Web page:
The Argument Against Polytheism – Part 3

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All right, so we’ve established that the character of God stands in stark contrast to our character and the character of the polytheistic gods.  But what does this mean?  Is it important?  The answer, of course, is yes.  God’s holiness and purity is linked to his power.  It is part of his essence.  If we want to talk about God and describe who and what he is, we have to include holiness and power.  Yet even that does not begin to contain God in words.  He is infinitely more that those two words can hold.

If the reason the polytheistic gods and mankind feel so comfortable together is that we are more similar than different, then let’s apply that to holiness and power.  We are not holy.  If they are impersonating God, then they are not holy.  We are limited in our abilities.  Are they?  Well, if God is who he says he is and they are what he claims they are (rebellious servants) then let’s look for an example in which the power of God and the polytheistic gods is compared.  And the classic example comes to mind.  Yup.  Moses at the court of Pharaoh.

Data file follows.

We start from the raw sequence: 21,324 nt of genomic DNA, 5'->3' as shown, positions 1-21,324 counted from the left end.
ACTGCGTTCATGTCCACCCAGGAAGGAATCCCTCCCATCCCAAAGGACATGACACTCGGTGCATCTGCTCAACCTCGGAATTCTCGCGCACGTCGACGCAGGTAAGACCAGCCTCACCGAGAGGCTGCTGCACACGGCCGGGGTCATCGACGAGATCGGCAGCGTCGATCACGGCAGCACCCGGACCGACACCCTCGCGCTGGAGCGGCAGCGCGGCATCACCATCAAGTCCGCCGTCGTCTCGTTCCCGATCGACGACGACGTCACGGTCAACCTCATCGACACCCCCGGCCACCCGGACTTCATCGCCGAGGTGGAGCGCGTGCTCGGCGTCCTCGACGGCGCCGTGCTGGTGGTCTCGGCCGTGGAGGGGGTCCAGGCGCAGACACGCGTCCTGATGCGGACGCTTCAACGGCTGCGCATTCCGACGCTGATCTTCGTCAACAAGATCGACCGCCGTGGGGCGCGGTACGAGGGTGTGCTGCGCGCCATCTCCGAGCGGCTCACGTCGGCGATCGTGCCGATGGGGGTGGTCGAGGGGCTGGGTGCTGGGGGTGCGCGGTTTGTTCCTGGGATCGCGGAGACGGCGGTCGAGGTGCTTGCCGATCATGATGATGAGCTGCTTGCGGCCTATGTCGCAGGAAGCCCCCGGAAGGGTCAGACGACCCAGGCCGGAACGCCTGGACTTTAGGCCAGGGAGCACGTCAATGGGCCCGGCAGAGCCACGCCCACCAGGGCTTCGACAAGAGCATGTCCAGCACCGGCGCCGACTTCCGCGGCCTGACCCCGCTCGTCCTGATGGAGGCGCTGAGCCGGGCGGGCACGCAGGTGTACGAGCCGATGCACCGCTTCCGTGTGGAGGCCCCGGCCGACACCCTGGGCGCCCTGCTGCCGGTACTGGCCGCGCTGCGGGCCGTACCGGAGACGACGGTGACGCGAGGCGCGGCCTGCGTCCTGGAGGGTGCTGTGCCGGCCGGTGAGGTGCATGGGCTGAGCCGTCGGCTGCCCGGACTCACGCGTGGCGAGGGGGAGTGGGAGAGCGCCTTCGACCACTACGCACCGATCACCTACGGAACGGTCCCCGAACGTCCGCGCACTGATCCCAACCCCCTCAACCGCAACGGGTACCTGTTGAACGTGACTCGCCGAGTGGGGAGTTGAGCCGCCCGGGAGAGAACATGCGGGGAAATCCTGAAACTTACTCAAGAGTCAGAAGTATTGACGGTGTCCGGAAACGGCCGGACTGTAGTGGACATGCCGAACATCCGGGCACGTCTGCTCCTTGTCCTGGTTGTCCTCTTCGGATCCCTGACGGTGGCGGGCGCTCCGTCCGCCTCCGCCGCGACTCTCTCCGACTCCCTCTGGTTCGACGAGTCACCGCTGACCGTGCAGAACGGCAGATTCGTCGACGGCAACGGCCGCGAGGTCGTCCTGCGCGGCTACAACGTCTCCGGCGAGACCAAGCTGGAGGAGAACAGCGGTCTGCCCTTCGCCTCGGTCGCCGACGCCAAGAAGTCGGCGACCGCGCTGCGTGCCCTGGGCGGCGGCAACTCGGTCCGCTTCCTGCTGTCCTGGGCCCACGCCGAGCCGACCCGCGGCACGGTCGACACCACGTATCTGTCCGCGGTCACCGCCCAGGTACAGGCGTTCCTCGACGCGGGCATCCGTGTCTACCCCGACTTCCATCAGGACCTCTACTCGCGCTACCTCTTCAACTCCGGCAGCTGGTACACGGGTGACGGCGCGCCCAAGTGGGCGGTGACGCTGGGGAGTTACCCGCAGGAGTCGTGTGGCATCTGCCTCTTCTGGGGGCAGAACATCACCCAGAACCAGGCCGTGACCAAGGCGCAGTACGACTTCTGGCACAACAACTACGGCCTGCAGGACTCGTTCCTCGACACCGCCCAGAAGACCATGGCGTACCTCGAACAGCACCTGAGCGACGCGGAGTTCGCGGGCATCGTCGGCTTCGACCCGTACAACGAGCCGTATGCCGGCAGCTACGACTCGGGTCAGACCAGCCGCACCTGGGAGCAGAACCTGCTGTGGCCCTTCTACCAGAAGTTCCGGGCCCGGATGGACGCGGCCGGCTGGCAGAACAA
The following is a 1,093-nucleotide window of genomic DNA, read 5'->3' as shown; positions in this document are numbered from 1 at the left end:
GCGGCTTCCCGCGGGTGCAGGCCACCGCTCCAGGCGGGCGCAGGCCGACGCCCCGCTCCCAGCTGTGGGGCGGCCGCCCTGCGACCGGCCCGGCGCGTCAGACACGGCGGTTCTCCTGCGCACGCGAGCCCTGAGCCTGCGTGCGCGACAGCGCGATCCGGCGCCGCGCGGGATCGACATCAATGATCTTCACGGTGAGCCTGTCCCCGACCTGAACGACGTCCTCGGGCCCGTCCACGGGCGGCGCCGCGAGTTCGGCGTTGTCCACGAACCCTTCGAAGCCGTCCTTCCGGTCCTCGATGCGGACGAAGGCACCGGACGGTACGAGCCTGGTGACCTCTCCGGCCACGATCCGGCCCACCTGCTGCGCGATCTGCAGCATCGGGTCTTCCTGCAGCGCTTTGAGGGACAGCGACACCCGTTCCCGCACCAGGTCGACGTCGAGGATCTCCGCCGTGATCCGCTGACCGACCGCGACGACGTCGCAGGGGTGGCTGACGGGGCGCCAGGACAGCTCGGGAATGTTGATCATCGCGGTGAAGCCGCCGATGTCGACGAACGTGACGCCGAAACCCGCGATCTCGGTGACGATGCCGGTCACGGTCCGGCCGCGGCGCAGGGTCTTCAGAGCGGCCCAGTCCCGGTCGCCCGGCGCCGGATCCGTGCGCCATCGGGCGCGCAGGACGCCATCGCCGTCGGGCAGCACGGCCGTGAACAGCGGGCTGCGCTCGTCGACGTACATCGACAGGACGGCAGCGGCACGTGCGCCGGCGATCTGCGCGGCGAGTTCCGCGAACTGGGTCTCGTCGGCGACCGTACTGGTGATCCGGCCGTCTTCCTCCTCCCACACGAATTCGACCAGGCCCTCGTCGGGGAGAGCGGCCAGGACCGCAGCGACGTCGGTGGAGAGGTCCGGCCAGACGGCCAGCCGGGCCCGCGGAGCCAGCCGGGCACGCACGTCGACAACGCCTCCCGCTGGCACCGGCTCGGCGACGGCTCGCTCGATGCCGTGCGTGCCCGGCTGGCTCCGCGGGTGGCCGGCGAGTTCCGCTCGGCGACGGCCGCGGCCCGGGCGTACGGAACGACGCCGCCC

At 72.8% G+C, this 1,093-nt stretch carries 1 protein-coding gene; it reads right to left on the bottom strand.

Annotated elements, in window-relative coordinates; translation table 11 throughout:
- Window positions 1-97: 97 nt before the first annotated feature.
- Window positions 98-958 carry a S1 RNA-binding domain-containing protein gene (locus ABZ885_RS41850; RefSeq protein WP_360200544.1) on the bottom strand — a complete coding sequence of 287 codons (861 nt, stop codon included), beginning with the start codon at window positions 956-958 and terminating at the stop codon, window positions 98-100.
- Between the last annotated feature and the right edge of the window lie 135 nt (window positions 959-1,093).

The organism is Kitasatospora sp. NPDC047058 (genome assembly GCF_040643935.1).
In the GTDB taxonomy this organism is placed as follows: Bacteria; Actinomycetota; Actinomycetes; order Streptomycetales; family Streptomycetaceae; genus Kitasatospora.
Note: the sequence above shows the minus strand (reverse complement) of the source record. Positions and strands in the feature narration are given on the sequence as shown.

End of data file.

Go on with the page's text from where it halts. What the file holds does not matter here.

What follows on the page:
Egypt at the time was the superpower of the Middle East, which is to say the civilized world, at the time.  They were the biggest and the baddest.  Under the thinking of the day, their gods were bigger and badder than the gods of other nations because the gods of a nation were what created national power.  So, if Egypt was at the top of the heap, it was their gods that got them there.  Enter Moses.  He was once a prince of Egypt but now he shows up with a beard and a shepherd’s flowing robes.  The Egyptians would not have been impressed.  He tells Pharaoh to let the Israelites go.  Pharaoh laughs.  To demonstrate God’s power, Aaron throws down his staff and it becomes a snake.  The magicians (read “priests”) do the same but Aaron’s staff/snake eats their snakes.  Should have been a warning.